Isaac Featherston

Isaac Earl Featherston NZC (21 March 1813 – 19 June 1876) was a New Zealand politician, and was known for his advocacy for the establishment of New Zealand self-government, and the importance of the provincial governments.


Isaac Featherston

Portrait photo of a man around 60 years of age
Isaac Featherston
7th Colonial Secretary
In office
12 July 1861 – 2 August 1861
Member of the New Zealand Parliament
for Wanganui and Rangitikei
In office
24 May 1854 – 9 August 1855
Member of the New Zealand Parliament
for City of Wellington
In office
1855–1858
In office
1858–1870
1st Superintendent of Wellington Province
In office
2 July 1853 – 23 April 1858
In office
28 June 1858 – 14 March 1870
Personal details
Born21 March 1813
Newcastle upon Tyne
England
Died19 June 1876(1876-06-19) (aged 63)
Hove
England
RelationsJohn Cargill, Charles John Johnston sons-in-law

Early life and familyEdit

He was born in Newcastle upon Tyne, England on 21 March 1813 as son of Thomas Featherston and Jane Earl. He qualified in medicine at the University of Edinburgh in 1836, later at 10 December 1839 marrying Bethia Campbell Scott. He decide to leave England due to problems with tuberculosis in hope of a cure in New Zealand, leaving in December 1840. He arrived in Wellington in May 1841 on the New Zealand Company ship Olympus as surgeon-superintendent.[1] On 1 September 1869, his third daughter, Kate, married fellow member of parliament John Cargill.[2][3]

Political careerEdit

New Zealand Parliament
Years Term Electorate Party
1853–1855 1st Wanganui and Rangitikei Independent
1855–1858 2nd Town of Wellington Independent
1858–1860 2nd Town of Wellington Independent
1860–1866 3rd City of Wellington Independent
1866–1870 4th City of Wellington Independent

Featherston served in the first, second, third, and fourth Parliaments. He represented the Wanganui and Rangitikei electorate in the first parliament until he resigned on 9 August 1855, and then represented the City of Wellington electorate in the second, third and fourth parliaments. In 1858, he resigned his seat in Parliament[4] and his Wellington superintendency, apparently wanting to return to England. Instead, he successfully stood for re-election in both positions within months.[1]

Featherston was Colonial Secretary (forerunner to the modern Minister of Internal Affairs) in 1861, and a Minister without Portfolio from 1869 to 1871, having been appointed in both instances by William Fox.

Featherston was also heavily involved in the politics of Wellington Province. He was elected unopposed as the first Superintendent from 1853.[1] He resigned from this post on 23 April 1858.[5] He was re-elected on 28 June 1858[5] and held the post until 1870.[1] His superintendence oversaw some slow growth in Wellington before in 1865 it became the capital of the colony.[6]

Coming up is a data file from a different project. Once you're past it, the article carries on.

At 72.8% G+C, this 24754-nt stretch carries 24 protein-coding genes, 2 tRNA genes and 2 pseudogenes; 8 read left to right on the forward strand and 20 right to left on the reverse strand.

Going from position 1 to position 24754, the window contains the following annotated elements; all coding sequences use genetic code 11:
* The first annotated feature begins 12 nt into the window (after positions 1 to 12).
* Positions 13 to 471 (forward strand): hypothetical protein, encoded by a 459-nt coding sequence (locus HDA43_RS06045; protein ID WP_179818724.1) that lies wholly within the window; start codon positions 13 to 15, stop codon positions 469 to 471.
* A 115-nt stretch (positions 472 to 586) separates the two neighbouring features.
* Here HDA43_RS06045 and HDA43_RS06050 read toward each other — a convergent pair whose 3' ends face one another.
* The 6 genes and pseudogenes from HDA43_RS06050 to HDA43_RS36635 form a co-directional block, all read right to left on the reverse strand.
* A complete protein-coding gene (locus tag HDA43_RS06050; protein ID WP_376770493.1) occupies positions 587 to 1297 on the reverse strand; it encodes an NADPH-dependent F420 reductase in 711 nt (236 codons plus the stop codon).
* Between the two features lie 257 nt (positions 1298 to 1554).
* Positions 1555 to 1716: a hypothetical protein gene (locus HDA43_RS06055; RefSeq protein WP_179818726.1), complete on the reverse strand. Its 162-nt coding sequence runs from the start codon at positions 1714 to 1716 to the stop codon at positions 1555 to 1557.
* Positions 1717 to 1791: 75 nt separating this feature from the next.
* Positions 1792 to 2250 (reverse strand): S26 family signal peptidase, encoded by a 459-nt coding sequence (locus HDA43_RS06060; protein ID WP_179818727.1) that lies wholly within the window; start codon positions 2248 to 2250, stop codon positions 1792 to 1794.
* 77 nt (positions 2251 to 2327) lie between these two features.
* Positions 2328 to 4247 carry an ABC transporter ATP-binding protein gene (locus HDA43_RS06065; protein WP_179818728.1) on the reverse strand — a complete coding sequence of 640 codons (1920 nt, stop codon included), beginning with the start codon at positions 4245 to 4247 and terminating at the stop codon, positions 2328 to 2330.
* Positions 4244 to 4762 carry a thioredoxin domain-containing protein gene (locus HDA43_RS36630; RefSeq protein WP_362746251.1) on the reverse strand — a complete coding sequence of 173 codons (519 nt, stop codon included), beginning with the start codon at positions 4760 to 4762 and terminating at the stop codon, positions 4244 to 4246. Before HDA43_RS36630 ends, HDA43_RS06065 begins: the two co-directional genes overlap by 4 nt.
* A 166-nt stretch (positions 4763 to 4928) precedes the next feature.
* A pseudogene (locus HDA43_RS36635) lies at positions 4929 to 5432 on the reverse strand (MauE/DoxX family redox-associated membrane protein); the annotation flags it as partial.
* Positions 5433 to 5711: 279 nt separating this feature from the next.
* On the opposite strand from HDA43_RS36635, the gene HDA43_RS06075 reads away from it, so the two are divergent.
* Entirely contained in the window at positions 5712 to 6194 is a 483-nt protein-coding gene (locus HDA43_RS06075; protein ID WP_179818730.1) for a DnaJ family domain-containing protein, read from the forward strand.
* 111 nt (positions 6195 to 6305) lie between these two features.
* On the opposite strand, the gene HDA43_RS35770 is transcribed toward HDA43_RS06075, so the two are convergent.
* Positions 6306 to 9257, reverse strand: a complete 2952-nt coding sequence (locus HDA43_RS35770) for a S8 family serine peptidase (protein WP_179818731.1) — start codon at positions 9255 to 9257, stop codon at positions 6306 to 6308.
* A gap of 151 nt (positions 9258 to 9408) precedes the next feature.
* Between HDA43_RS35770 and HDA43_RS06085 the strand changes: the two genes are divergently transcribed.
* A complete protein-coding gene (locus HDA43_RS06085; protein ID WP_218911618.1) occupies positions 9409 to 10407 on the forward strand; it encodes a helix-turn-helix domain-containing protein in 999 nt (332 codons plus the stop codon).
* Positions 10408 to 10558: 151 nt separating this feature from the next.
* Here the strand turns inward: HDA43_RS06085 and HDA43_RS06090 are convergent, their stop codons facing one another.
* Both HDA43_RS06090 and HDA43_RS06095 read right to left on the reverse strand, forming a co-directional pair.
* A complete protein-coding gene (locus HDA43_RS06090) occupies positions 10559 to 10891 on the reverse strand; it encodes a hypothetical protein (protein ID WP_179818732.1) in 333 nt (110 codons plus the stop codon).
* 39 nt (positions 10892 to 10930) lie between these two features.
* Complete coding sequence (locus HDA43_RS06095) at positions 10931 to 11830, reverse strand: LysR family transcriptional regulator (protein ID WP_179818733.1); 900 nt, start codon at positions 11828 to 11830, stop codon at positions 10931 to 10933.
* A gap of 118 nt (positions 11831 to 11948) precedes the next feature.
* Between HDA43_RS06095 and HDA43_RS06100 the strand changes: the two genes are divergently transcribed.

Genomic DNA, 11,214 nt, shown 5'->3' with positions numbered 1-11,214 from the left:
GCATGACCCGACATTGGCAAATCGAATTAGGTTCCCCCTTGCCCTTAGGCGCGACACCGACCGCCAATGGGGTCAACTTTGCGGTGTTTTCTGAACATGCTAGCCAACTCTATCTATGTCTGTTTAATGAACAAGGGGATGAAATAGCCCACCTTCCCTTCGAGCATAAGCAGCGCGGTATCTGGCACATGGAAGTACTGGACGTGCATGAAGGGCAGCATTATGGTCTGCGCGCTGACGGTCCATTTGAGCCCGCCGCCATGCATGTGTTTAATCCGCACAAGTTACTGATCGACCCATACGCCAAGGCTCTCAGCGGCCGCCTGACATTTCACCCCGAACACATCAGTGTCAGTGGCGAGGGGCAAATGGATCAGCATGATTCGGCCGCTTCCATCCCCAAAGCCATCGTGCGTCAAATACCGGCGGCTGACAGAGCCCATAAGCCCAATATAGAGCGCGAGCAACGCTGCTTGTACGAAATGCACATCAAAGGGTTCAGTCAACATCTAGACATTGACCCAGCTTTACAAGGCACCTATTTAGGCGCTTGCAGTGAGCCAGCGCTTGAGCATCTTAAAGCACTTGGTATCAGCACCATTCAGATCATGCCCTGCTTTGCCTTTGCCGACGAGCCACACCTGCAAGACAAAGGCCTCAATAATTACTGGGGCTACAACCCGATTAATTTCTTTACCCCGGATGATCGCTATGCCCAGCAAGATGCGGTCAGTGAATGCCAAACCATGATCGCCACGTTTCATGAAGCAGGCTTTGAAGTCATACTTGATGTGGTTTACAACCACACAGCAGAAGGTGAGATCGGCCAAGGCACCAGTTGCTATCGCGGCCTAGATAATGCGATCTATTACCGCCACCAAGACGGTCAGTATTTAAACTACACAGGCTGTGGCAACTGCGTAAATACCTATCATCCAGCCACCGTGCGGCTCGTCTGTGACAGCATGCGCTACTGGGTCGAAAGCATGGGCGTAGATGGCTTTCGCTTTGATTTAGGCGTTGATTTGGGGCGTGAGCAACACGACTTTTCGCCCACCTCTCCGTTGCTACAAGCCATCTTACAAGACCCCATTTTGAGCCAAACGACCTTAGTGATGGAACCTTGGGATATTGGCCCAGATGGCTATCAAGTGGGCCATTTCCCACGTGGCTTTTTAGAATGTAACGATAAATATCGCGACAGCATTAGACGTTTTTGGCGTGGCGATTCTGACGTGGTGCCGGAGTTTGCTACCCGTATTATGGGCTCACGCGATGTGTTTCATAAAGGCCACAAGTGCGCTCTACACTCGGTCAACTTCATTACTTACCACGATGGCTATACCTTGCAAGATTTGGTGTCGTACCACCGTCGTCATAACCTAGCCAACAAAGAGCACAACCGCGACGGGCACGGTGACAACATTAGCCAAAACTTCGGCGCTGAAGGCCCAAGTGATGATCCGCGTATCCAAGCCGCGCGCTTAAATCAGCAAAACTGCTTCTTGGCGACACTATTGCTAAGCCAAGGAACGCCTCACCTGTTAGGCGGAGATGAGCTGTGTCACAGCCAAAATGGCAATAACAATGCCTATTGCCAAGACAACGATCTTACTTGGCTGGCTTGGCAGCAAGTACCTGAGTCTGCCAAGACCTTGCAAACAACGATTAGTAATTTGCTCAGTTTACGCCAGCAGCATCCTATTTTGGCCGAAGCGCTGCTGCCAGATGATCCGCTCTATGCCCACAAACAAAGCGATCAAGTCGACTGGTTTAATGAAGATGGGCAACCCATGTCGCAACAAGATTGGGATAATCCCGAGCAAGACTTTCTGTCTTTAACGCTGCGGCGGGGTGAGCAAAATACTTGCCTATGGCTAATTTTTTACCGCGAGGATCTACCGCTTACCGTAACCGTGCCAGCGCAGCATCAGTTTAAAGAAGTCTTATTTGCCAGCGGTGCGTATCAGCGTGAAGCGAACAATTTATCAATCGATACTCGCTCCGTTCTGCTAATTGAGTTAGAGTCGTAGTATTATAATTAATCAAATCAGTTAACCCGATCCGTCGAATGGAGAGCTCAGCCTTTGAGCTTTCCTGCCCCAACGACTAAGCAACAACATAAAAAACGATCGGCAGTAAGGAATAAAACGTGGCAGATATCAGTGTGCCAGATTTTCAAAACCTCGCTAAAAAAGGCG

From 1871 he was the first Agent-General for the colony in London, the precursor to the High Commissioner.[7]

Wakefield–Featherston duelEdit

A duel on 24 March 1847 was fought in Wellington between Colonel William Wakefield and Featherston (who was Wakefield's doctor) over a newspaper editorial of Featherston on the New Zealand Company land policy which questioned Wakefield's honesty. Featherston fired and missed. Then Wakefield fired into the air, saying he would not shoot a man with seven daughters.[8]

CommemorationEdit

The town of Featherston in the Wairarapa is named after him, as is Featherston Street in Wellington.

ReferencesEdit

  1. ^ a b c d Hamer, David (22 June 2007). "Featherston, Isaac Earl 1813–1876". Dictionary of New Zealand Biography. Retrieved 3 July 2010.
  2. ^ "Marriages". Colonist. XII (1254). 1 October 1869. p. 5. Retrieved 14 November 2015.
  3. ^ "News of the Week". Otago Witness (928). 11 September 1869. p. 13. Retrieved 14 November 2015.
  4. ^ "HOUSE OF REPRESENTATIVES". Otago Witness (340). 5 June 1858. p. 5. Retrieved 30 April 2010.
  5. ^ a b Scholefield, Guy (1950) [First ed. published 1913]. New Zealand Parliamentary Record, 1840–1949 (3rd ed.). Wellington: Govt. Printer. p. 234.
  6. ^ Hamer, David (1990). "Wellington on the Urban Frontier". In Hamer, David; Nicholls, Roberta (eds.). The Making of Wellington 1800-1914. Wellington, New Zealand: Victoria University Press. pp. 247–248. ISBN 0-86473-200-7. Retrieved 14 January 2020.
  7. ^ McLintock, A. H., ed. (11 August 2009) [originally published in 1966]. "Featherston, Dr Isaac Earl". An Encyclopaedia of New Zealand. Ministry for Culture and Heritage. Retrieved 3 July 2010.
  8. ^ McLintock, A. H., ed. (23 April 2009) [originally published in 1966]. "Duell". An Encyclopaedia of New Zealand. Ministry for Culture and Heritage. Retrieved 3 July 2010.

CitationsEdit

Political offices
New office Superintendent of Wellington Province
1853–1858
1858–1870
Succeeded by
William Fitzherbert
Preceded by
Edward Stafford
Colonial Secretary
1861
Succeeded by
William Fox
New Zealand Parliament
New constituency Member of Parliament for Wanganui and Rangitikei
1853–1855
Constituency abolished
Preceded by
Robert Hart, James Kelham and Charles Clifford
Member of Parliament for Wellington
1855–1870
Served alongside: Charles Clifford, William Waring Taylor, William Fitzherbert, William Barnard Rhodes and Charles Borlase
Succeeded by
George Hunter, Edward Pearce
Diplomatic posts
New title Agent-General of New Zealand in the United Kingdom
1871–1876
Succeeded by
Julius Vogel